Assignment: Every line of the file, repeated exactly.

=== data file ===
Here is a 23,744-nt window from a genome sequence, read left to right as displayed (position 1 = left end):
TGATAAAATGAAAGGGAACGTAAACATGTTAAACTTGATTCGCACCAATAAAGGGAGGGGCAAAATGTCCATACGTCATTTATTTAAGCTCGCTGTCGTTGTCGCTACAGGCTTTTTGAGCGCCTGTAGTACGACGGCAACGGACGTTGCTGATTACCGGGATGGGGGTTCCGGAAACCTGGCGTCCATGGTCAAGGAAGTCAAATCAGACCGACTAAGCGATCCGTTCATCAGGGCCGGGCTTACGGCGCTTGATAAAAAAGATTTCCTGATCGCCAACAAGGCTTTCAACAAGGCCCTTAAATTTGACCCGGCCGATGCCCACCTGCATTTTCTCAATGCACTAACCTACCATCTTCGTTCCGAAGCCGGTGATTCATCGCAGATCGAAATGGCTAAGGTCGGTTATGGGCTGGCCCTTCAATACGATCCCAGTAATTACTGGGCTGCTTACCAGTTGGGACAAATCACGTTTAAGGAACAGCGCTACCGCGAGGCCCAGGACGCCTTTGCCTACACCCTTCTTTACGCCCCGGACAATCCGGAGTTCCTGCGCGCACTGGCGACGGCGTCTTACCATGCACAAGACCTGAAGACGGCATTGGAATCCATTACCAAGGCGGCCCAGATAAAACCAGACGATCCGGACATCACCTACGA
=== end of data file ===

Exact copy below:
Here is a 23,744-nt window from a genome sequence, read left to right as displayed (position 1 = left end):
TGATAAAATGAAAGGGAACGTAAACATGTTAAACTTGATTCGCACCAATAAAGGGAGGGGCAAAATGTCCATACGTCATTTATTTAAGCTCGCTGTCGTTGTCGCTACAGGCTTTTTGAGCGCCTGTAGTACGACGGCAACGGACGTTGCTGATTACCGGGATGGGGGTTCCGGAAACCTGGCGTCCATGGTCAAGGAAGTCAAATCAGACCGACTAAGCGATCCGTTCATCAGGGCCGGGCTTACGGCGCTTGATAAAAAAGATTTCCTGATCGCCAACAAGGCTTTCAACAAGGCCCTTAAATTTGACCCGGCCGATGCCCACCTGCATTTTCTCAATGCACTAACCTACCATCTTCGTTCCGAAGCCGGTGATTCATCGCAGATCGAAATGGCTAAGGTCGGTTATGGGCTGGCCCTTCAATACGATCCCAGTAATTACTGGGCTGCTTACCAGTTGGGACAAATCACGTTTAAGGAACAGCGCTACCGCGAGGCCCAGGACGCCTTTGCCTACACCCTTCTTTACGCCCCGGACAATCCGGAGTTCCTGCGCGCACTGGCGACGGCGTCTTACCATGCACAAGACCTGAAGACGGCATTGGAATCCATTACCAAGGCGGCCCAGATAAAACCAGACGATCCGGACATCACCTACGA